It's true that gas prices are a bit higher since bottoming out at a little more than $2 earlier this year, but it's still a welcome year-over-year comparison this holiday weekend.

    2. Draped in Jewelry

    Labor Day isn't a romantic holiday, but if you've been waiting for the right time to snap up an engagement ring or any other form of jewelry, you'll have the long weekend to go shopping. The market prices for precious metals have been trending lower over the past year. An ounce of gold has shed more than 10 percent of its value since Labor Day last year, according to commodity watcher GoldPrice.org. If you're settling for silver, that metal has seen its cost plunge by a quarter of its value over the past year.

    3. Bargains on the Menu

    Restaurants tend to be busier than usual during holiday weekends, but that doesn't mean that they're skimping on deals. Several websites including RetailMeNot (SALE) and EatDrinkDeals.com have many Labor Day coupons and coupon codes to consider.

    Some of the coupons available at EatDrinkDeals include a BOGO burger offer at Jack in the Box (JACK), a 25 percent discount at Boston Market for Labor Day and a $5-off coupon at Olive Garden. It's good to check the coupon aggregators, because sometimes eateries don't prominently feature coupon-based promotions on their own websites.

    4. Make the Most of the Gig Economy

    One of the biggest trends of 2015 is what is being called the gig economy, with folks using their cars to make money on the side by delivering food and groceries or transporting people. With so many players trying to get noticed, there are some pretty nifty deals being doled out to first-time customers.

    Amazon's (AMZN) Prime Now is the leading online retailer's bold push to deliver locally available merchandise to your door within two hours if you're an Amazon Prime member. If it's available where you live -- and you haven't tried it -- Amazon is currently offering $20 off a $50 order with the code TRYITNOW. It's been billed as a "limited time offer" this summer, and you never know when it's going to end. Uber, Lyft and the many food delivery specialists also tend to offer big deals the first time you use them.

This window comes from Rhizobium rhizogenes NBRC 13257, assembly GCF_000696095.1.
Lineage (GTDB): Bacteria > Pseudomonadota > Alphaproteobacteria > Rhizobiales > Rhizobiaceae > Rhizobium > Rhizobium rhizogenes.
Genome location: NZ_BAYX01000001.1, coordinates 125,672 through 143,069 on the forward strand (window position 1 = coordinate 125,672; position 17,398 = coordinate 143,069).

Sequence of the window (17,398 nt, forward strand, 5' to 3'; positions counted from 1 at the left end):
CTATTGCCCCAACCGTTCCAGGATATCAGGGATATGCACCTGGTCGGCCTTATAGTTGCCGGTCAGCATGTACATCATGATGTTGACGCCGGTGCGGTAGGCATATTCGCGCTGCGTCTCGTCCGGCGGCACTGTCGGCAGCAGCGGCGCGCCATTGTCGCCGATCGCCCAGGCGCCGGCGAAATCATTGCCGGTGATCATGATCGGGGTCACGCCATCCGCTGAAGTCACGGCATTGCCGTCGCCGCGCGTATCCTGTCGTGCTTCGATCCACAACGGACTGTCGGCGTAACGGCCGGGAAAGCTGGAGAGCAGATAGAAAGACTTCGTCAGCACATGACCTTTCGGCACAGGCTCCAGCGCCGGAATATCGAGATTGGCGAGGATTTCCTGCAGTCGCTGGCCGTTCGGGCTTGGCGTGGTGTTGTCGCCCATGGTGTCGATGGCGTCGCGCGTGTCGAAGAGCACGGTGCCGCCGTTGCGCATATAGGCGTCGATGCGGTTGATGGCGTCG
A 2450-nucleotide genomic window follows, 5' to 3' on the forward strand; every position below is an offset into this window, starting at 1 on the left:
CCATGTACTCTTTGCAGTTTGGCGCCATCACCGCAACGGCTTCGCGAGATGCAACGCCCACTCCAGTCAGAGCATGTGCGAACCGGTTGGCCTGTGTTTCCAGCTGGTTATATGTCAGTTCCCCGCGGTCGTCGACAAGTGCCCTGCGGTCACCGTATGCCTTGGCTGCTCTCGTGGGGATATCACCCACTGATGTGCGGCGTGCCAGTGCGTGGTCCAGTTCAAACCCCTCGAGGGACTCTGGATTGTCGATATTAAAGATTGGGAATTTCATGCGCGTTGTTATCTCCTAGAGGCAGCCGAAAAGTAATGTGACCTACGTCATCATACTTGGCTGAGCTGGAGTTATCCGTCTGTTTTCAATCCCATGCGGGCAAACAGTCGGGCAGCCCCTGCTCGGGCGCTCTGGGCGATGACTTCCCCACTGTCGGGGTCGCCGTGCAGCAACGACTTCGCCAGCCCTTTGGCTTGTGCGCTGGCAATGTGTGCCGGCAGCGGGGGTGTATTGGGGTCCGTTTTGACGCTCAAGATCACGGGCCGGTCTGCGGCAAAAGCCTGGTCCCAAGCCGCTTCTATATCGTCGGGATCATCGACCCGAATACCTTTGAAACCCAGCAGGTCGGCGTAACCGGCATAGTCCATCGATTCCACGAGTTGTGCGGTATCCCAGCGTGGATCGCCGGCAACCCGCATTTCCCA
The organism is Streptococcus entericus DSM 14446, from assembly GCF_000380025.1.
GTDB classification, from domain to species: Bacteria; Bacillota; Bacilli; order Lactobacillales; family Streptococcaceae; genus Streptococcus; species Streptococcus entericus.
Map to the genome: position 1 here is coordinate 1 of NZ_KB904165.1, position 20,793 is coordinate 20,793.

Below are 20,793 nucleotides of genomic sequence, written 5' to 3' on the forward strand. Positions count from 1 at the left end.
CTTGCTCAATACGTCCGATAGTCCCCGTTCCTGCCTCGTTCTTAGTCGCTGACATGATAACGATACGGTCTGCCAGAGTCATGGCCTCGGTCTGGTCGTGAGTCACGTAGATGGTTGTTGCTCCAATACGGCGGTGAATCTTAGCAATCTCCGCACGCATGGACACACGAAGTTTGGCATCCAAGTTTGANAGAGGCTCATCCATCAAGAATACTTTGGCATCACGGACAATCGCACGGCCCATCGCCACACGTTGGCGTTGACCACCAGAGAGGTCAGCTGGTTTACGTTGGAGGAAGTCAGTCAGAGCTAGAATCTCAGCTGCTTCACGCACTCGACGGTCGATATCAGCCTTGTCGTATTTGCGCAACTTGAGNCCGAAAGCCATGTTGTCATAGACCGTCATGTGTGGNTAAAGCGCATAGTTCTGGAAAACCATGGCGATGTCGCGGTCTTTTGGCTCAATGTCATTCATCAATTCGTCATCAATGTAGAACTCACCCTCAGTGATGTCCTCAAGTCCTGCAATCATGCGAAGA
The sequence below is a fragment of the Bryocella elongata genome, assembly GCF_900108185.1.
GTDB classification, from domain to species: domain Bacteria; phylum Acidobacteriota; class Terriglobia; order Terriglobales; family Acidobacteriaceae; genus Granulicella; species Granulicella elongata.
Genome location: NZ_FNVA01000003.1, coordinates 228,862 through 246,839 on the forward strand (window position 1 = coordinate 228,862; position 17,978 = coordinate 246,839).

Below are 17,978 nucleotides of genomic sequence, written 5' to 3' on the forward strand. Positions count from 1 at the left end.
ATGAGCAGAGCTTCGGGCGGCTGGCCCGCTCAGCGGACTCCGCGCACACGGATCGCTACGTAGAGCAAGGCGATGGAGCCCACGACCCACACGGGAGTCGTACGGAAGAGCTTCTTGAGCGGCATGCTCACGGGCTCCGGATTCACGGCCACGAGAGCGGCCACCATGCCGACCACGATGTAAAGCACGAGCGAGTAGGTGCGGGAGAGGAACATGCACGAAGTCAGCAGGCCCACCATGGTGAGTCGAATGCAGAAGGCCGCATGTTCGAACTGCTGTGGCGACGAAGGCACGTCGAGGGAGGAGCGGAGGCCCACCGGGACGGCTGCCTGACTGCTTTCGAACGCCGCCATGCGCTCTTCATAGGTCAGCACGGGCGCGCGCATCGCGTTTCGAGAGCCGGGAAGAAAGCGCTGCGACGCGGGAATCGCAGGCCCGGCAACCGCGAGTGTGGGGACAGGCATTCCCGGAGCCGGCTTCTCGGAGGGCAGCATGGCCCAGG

Motley Fool contributor Rick Munarriz has no position in any stocks mentioned. The Motley Fool owns and recommends Amazon.com and RetailMeNot. Try any of our Foolish newsletter services free for 30 days. Looking for a winner for your portfolio? Check out The Motley Fool's one great stock to buy for 2015 and beyond.

     

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    Businessman with change
    Getty ImagesYou may be doing more harm than good by penny-pinching.
    By Geoff Williams

    While saving money is almost always a good thing, there are a few circumstances​ where frugality can end up costing you money. In the following 10 instances, thrifty ambitions can actually end up backfiring -- and hurting you financially. ​

    1. Buying used baby products. When it comes to cribs, car seats and high chairs, it's safer to spend more than buy the cheapest items you can find. Although baby products are heavily regulated by the U.S. Consumer Product Safety Commission, recalls often occur and the standards on what is considered safe change. The high chair you found at a garage sale or thrift store may look sturdy, but for all you know, it was recalled three years ago because the screws sometimes come loose. Not only could you end up endangering your child, but you might have to buy a replacement.

    2. Skimping on footwear. Cheap and uncomfortable shoes not only hurt, but they can lead to blisters and calluses. You want to find a good fit with a high quality shoe to avoid future trips to the podiatrist's office. Cheap shoes also tend to fall apart more quickly. Save yourself money, and buy a quality pair the first time.

    3. Buying health insurance with the lowest premium. Of course, it's better to have not-so-great health insurance than no health insurance at all. But if you're comparison shopping between plans, don't automatically select the one with the cheapest premiums, because doing so could end up costing you in the end. If you end up paying more for doctor's visits, or even worse, skipping visits because you don't like the in-network health care providers, then that cheap policy will cost you.